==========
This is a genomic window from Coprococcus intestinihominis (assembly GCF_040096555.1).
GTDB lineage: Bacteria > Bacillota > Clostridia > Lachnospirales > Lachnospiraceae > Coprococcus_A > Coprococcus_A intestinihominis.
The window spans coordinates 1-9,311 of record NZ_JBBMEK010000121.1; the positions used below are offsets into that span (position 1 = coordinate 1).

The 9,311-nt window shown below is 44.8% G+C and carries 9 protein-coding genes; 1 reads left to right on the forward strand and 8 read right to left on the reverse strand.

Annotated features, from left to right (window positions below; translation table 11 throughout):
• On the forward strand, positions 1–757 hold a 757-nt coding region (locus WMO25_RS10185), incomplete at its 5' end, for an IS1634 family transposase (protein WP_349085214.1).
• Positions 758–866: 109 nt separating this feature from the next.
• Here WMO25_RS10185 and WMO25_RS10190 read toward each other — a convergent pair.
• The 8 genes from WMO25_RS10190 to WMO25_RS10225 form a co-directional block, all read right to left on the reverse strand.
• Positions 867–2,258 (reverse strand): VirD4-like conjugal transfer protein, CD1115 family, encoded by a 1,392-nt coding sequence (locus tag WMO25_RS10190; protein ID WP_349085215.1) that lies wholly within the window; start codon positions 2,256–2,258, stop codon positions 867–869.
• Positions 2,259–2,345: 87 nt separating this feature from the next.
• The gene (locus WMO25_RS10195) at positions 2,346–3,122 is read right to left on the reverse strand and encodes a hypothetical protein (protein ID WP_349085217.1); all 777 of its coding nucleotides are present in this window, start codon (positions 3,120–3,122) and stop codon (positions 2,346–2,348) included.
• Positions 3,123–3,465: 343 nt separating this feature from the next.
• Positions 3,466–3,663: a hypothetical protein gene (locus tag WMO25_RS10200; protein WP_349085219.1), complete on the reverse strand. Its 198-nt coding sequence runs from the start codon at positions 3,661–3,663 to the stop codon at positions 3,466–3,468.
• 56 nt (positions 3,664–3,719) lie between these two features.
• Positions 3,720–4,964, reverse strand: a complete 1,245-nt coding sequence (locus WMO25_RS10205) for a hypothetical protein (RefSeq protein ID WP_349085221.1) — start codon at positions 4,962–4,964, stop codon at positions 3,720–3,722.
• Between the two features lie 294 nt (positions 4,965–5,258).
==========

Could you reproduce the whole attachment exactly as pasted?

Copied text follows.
This is a genomic window from Coprococcus intestinihominis (assembly GCF_040096555.1).
GTDB lineage: Bacteria > Bacillota > Clostridia > Lachnospirales > Lachnospiraceae > Coprococcus_A > Coprococcus_A intestinihominis.
The window spans coordinates 1-9,311 of record NZ_JBBMEK010000121.1; the positions used below are offsets into that span (position 1 = coordinate 1).

The 9,311-nt window shown below is 44.8% G+C and carries 9 protein-coding genes; 1 reads left to right on the forward strand and 8 read right to left on the reverse strand.

Annotated features, from left to right (window positions below; translation table 11 throughout):
• On the forward strand, positions 1–757 hold a 757-nt coding region (locus WMO25_RS10185), incomplete at its 5' end, for an IS1634 family transposase (protein WP_349085214.1).
• Positions 758–866: 109 nt separating this feature from the next.
• Here WMO25_RS10185 and WMO25_RS10190 read toward each other — a convergent pair.
• The 8 genes from WMO25_RS10190 to WMO25_RS10225 form a co-directional block, all read right to left on the reverse strand.
• Positions 867–2,258 (reverse strand): VirD4-like conjugal transfer protein, CD1115 family, encoded by a 1,392-nt coding sequence (locus tag WMO25_RS10190; protein ID WP_349085215.1) that lies wholly within the window; start codon positions 2,256–2,258, stop codon positions 867–869.
• Positions 2,259–2,345: 87 nt separating this feature from the next.
• The gene (locus WMO25_RS10195) at positions 2,346–3,122 is read right to left on the reverse strand and encodes a hypothetical protein (protein ID WP_349085217.1); all 777 of its coding nucleotides are present in this window, start codon (positions 3,120–3,122) and stop codon (positions 2,346–2,348) included.
• Positions 3,123–3,465: 343 nt separating this feature from the next.
• Positions 3,466–3,663: a hypothetical protein gene (locus tag WMO25_RS10200; protein WP_349085219.1), complete on the reverse strand. Its 198-nt coding sequence runs from the start codon at positions 3,661–3,663 to the stop codon at positions 3,466–3,468.
• 56 nt (positions 3,664–3,719) lie between these two features.
• Positions 3,720–4,964, reverse strand: a complete 1,245-nt coding sequence (locus WMO25_RS10205) for a hypothetical protein (RefSeq protein ID WP_349085221.1) — start codon at positions 4,962–4,964, stop codon at positions 3,720–3,722.
• Between the two features lie 294 nt (positions 4,965–5,258).